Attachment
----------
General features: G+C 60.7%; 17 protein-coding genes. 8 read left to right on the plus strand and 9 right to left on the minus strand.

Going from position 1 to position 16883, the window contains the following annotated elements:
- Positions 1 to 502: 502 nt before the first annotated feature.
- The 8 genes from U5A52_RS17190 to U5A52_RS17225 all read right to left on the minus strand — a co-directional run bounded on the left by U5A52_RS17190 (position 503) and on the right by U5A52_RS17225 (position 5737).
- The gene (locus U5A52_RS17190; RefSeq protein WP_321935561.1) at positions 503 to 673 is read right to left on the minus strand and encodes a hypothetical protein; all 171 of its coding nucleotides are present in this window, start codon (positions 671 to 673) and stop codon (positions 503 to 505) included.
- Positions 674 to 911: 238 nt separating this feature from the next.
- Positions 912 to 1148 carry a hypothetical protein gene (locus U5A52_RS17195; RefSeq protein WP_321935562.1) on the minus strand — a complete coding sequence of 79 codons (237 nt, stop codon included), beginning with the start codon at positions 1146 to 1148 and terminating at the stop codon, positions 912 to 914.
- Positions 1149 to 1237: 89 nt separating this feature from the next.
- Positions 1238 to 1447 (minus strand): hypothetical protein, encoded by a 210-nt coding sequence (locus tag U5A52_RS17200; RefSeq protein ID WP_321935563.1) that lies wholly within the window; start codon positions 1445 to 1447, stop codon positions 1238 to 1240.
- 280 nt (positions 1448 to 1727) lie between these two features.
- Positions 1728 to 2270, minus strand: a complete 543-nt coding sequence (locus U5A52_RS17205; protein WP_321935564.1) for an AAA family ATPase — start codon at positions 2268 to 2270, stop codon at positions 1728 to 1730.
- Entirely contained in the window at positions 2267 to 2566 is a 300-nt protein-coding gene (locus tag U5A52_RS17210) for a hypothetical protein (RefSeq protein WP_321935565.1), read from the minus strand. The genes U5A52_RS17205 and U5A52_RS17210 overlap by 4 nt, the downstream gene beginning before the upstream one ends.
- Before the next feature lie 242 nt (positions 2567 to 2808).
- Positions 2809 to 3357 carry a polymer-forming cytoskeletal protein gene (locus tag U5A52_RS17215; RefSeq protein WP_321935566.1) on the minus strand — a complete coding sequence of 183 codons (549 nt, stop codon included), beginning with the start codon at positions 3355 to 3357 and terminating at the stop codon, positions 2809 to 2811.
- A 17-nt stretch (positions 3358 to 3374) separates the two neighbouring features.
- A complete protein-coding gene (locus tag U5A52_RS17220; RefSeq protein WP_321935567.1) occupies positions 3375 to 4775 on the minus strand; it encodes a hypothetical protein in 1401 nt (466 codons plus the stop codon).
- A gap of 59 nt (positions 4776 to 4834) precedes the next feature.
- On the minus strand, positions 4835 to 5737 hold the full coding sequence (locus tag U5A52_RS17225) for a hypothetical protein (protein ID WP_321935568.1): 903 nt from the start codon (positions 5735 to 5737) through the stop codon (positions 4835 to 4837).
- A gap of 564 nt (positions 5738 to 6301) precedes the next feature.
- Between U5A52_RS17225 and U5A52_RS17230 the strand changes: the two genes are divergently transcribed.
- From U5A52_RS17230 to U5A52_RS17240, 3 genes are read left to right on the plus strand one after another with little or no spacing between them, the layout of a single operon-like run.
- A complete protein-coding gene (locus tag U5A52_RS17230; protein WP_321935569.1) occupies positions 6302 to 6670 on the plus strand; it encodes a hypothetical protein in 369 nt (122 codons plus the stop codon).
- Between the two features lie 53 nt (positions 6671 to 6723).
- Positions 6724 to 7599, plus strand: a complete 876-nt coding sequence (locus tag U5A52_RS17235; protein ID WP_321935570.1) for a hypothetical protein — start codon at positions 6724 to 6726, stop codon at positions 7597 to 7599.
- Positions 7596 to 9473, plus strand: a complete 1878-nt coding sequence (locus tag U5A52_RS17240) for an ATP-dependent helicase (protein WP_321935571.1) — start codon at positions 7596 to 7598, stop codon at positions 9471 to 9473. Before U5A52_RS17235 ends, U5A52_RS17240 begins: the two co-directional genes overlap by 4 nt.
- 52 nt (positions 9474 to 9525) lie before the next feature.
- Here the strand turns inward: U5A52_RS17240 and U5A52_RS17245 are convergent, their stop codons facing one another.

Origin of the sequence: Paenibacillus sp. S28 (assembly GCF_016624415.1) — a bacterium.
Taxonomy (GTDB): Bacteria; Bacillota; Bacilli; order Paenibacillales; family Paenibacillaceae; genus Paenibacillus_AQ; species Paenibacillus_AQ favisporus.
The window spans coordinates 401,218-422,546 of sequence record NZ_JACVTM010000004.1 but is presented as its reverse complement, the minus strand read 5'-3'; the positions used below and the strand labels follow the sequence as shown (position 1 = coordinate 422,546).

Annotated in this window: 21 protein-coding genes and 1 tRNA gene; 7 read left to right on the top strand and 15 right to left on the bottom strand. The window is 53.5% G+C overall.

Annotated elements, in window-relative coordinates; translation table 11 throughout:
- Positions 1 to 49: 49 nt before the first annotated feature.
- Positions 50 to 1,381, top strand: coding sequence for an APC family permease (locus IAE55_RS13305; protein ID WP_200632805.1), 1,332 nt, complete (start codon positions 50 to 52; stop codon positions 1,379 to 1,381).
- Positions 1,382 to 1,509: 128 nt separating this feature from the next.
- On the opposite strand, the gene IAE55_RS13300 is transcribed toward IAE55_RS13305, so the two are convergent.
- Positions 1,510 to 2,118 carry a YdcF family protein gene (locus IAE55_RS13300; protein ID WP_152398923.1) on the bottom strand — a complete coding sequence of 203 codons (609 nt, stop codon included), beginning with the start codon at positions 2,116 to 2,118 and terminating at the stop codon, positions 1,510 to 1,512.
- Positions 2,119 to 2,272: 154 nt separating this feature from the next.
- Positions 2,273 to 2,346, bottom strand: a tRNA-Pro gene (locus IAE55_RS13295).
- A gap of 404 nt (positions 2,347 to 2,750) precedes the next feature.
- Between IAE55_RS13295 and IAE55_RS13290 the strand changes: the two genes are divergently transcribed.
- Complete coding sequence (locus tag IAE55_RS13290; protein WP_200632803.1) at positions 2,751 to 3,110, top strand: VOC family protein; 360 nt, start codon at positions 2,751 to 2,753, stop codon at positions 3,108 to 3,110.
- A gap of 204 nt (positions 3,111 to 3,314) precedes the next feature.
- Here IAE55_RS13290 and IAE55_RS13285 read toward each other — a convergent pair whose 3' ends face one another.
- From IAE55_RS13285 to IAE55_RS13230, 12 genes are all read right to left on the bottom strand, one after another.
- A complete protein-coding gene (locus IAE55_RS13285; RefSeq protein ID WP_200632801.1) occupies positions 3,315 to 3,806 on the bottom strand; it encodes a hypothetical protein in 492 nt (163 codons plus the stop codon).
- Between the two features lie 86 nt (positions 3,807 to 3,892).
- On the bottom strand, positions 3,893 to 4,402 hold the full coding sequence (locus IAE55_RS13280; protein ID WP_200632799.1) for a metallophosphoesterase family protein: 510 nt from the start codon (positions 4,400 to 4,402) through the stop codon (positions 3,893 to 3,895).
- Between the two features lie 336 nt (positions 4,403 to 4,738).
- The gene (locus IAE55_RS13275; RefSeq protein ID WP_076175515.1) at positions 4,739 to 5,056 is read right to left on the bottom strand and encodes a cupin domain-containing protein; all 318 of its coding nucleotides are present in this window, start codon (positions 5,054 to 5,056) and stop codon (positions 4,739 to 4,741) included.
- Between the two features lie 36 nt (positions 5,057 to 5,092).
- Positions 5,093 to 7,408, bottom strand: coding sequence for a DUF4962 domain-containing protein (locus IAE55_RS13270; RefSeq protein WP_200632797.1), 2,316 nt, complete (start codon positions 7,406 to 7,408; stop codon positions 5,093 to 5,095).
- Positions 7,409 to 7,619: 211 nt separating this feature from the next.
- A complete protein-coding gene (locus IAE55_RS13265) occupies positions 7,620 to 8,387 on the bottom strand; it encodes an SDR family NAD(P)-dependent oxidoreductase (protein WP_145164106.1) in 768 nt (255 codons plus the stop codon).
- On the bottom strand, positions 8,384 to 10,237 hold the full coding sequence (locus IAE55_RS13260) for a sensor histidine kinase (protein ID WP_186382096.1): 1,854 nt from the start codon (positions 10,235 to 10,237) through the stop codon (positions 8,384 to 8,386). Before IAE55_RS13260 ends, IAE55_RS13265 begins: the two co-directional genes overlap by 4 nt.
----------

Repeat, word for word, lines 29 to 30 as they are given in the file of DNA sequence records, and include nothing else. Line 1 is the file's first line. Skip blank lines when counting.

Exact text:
Taxonomy (GTDB): Bacteria; Bacillota; Bacilli; order Paenibacillales; family Paenibacillaceae; genus Paenibacillus_AQ; species Paenibacillus_AQ favisporus.
The window spans coordinates 401,218-422,546 of sequence record NZ_JACVTM010000004.1 but is presented as its reverse complement, the minus strand read 5'-3'; the positions used below and the strand labels follow the sequence as shown (position 1 = coordinate 422,546).